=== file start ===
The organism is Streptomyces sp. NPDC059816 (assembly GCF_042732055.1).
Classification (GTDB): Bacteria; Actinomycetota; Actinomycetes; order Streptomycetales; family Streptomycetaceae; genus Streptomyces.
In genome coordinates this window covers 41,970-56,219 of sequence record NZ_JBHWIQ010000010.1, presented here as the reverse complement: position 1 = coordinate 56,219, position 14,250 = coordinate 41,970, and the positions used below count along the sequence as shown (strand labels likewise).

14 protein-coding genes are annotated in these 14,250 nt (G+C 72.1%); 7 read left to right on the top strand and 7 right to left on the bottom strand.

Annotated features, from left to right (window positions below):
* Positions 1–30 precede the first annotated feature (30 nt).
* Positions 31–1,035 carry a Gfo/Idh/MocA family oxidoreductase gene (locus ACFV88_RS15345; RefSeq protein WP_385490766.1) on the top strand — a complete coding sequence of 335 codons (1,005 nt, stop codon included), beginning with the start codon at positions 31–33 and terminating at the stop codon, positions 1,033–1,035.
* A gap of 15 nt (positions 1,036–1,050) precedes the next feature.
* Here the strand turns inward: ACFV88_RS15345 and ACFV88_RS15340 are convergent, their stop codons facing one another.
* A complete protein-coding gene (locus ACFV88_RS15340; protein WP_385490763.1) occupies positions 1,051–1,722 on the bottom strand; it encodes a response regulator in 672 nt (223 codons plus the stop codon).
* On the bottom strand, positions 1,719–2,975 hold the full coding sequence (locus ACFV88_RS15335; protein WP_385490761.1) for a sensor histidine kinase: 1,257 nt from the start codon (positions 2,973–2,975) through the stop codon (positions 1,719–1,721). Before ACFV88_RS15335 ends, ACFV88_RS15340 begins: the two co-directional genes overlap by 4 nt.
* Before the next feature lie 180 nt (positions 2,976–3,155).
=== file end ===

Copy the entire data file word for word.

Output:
The organism is Streptomyces sp. NPDC059816 (assembly GCF_042732055.1).
Classification (GTDB): Bacteria; Actinomycetota; Actinomycetes; order Streptomycetales; family Streptomycetaceae; genus Streptomyces.
In genome coordinates this window covers 41,970-56,219 of sequence record NZ_JBHWIQ010000010.1, presented here as the reverse complement: position 1 = coordinate 56,219, position 14,250 = coordinate 41,970, and the positions used below count along the sequence as shown (strand labels likewise).

14 protein-coding genes are annotated in these 14,250 nt (G+C 72.1%); 7 read left to right on the top strand and 7 right to left on the bottom strand.

Annotated features, from left to right (window positions below):
* Positions 1–30 precede the first annotated feature (30 nt).
* Positions 31–1,035 carry a Gfo/Idh/MocA family oxidoreductase gene (locus ACFV88_RS15345; RefSeq protein WP_385490766.1) on the top strand — a complete coding sequence of 335 codons (1,005 nt, stop codon included), beginning with the start codon at positions 31–33 and terminating at the stop codon, positions 1,033–1,035.
* A gap of 15 nt (positions 1,036–1,050) precedes the next feature.
* Here the strand turns inward: ACFV88_RS15345 and ACFV88_RS15340 are convergent, their stop codons facing one another.
* A complete protein-coding gene (locus ACFV88_RS15340; protein WP_385490763.1) occupies positions 1,051–1,722 on the bottom strand; it encodes a response regulator in 672 nt (223 codons plus the stop codon).
* On the bottom strand, positions 1,719–2,975 hold the full coding sequence (locus ACFV88_RS15335; protein WP_385490761.1) for a sensor histidine kinase: 1,257 nt from the start codon (positions 2,973–2,975) through the stop codon (positions 1,719–1,721). Before ACFV88_RS15335 ends, ACFV88_RS15340 begins: the two co-directional genes overlap by 4 nt.
* Before the next feature lie 180 nt (positions 2,976–3,155).